The small town of Hua Hin, being one of Thailand’s classic beach resorts, has an airport of its own. And not just a puny little domestic airport, but a proper international one. This post tells you all you need to know about Hua Hin Airport.
Hua Hin International Airport (IATA: HHQ) is a small airport in northern Hua Hin, serving mostly the needs of the local aviation school, with only one scheduled passenger route: Hua Hin - Kuala Lumpur, operated by Air Asia. Other routes have been operated in the past by airlines such as Lion Air and Nok Air, but those services have since been suspended. Consequently, there’s not many things to do at the airport - you’ll probably want to get in and out as quickly as possible.
As such, the airport is not a very common way of getting to Hua Hin, and many casual visitors might not even realize that it exists. With the recent opening of Air Asia’s Hua Hin - Kuala Lumpur route, the airport is looking to get more busy.
Hua Hin International Airport is located in northern Hua Hin, right in the Cha-am border. In fact, the lone airstrip stretches far into Cha-am. It’s close to the Roong Reuang Bus Station, and directly opposite of Suan Dusit University’s Hua Hin campus. The latter cannot be a coincidence, since the school trains flight attendants and other aviation professionals.
The airport is very small, even when compared to other Thai airports, like in Chiang Mai or Phuket. This should come as no surprise, since Hua Hin is a small town not too far from Bangkok.
Upon hearing the word International in the airport’s name, one may assume that the facilities would include things like convenience stores, restaurants, and whatnot. If that’s your expectation, Hua Hin International Airport will sorely disappoint you.
The things you can do at the airport are
- Buy flight tickets
- Sit down and wait
- Use the toilets
- Rent a car from Hertz
- Book a taxi via the information counter
- Grab a tea, coffee or small snack
- Purchase a pre-paid SIM card, also from the information counter
And that’s pretty much it. Take note that there’s no currency exchange available. Make sure to get at least a small amount of Thai baht before you fly to Hua Hin.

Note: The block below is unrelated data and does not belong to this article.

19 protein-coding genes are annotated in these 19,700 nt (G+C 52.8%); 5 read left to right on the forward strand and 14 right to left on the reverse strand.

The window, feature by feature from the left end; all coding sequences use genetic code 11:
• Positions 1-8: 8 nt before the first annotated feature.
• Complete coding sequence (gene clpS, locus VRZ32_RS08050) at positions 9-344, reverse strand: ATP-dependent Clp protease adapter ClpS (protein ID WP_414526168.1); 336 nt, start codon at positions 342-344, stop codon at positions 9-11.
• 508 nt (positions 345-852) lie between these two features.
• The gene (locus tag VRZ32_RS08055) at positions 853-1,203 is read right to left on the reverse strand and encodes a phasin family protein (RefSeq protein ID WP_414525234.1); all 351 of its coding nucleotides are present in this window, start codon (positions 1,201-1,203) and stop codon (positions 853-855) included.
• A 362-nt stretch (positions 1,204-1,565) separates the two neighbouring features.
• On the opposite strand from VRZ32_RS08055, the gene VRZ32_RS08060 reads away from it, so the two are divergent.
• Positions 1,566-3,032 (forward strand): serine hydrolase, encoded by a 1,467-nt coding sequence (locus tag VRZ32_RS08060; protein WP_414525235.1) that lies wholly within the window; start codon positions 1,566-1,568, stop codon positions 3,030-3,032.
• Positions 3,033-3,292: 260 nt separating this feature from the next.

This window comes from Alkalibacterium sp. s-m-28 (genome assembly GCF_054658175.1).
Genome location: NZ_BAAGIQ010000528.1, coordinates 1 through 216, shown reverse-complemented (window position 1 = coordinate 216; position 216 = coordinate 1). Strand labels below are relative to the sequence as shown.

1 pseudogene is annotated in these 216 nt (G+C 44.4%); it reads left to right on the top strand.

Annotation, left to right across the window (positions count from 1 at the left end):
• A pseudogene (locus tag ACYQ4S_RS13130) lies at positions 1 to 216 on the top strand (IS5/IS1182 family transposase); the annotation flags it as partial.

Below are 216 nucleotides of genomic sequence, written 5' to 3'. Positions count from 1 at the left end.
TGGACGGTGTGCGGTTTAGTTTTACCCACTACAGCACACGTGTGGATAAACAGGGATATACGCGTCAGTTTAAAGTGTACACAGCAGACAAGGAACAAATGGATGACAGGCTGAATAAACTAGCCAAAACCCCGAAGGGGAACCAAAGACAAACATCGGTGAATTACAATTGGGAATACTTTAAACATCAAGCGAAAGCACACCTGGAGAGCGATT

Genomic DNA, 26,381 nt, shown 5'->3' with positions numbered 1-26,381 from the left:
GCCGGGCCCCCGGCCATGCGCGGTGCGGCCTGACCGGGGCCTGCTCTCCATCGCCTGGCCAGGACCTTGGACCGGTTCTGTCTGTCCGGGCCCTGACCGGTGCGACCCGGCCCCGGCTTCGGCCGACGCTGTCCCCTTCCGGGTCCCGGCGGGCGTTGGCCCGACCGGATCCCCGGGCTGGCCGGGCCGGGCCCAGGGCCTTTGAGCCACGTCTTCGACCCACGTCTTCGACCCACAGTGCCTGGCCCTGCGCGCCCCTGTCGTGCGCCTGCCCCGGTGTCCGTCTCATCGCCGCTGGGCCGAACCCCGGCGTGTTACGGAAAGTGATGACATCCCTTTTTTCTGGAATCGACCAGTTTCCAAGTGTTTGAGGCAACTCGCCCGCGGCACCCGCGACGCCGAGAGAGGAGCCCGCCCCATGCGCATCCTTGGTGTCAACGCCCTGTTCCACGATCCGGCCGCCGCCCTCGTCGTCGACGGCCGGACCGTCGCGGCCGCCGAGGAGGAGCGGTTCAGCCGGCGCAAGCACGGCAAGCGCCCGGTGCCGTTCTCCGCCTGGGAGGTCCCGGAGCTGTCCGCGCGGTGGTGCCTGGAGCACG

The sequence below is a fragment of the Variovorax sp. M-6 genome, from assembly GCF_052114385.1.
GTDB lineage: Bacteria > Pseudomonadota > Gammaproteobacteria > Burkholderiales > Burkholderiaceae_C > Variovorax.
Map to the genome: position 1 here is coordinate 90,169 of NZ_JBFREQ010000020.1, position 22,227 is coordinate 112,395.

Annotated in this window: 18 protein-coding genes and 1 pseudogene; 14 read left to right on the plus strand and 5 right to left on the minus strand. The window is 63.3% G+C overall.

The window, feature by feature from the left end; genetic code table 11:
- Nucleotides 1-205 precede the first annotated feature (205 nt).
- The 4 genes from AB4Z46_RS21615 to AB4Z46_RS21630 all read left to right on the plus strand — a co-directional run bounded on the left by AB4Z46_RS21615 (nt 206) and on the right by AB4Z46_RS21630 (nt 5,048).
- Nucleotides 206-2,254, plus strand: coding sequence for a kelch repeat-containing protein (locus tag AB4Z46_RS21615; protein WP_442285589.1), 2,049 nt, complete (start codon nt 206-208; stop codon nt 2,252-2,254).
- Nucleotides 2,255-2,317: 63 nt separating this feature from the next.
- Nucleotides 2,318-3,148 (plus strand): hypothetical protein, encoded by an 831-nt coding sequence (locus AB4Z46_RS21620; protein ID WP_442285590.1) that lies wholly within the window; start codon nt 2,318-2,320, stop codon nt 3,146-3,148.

Keep in mind that until very recently, no scheduled passenger flights were operated from this airport, which explains the lack of available services. If the airport ever gets busier, I’m sure the situation will change.
At the time of writing, VAT refund is not available at Hua Hin Airport. If you’ve been shopping heavily, it’s wise take this into account.
Fortunately, the airport is small and you don’t need to spend much time here. Check-in, security and boarding can be completed quickly (due to the low passenger volume), and the gate is always near. Same goes for arrivals - after disembarking from the plane, you’ll get through the immigration and into the arrivals hall quickly.
Outside the airport, you can find a few small restaurants and a Family Mart within a walking distance - just turn left from the airport’s entryway to the Phetkasem Road. The restaurants may have somewhat unpredictable opening times, but the Family Mart will serve you the finest industrially-produced snacks 24⁄7.
Air Asia operates a ticket sales counter in the airport. The counter is open from 8 am to 1 pm on Mondays, Wednesdays, Fridays and Sundays, and from 8 am to 12 pm on other days of the week.
Check-in and Boarding
At the time of writing, only Air Asia is operating a scheduled route from Hua Hin. Their check-in counter is open from 8:30 am to 10:30 am on the flight days (Monday, Wednesday, Friday and Sunday).
While the counter is open until 10:30 am, make sure that you arrive 10:15 am the latest! This will ensure that your check-in will go as smoothly as possible.
Boarding is scheduled to 10:50 am, but is often slightly delayed to 11:00 am. Don’t expect to find any amenities in the departures lounge besides chairs and toilets. There is also no fancy, movable boarding bridges you find in bigger airports, so you’ll need to walk to the plane. Fortunately, the distance isn’t too long.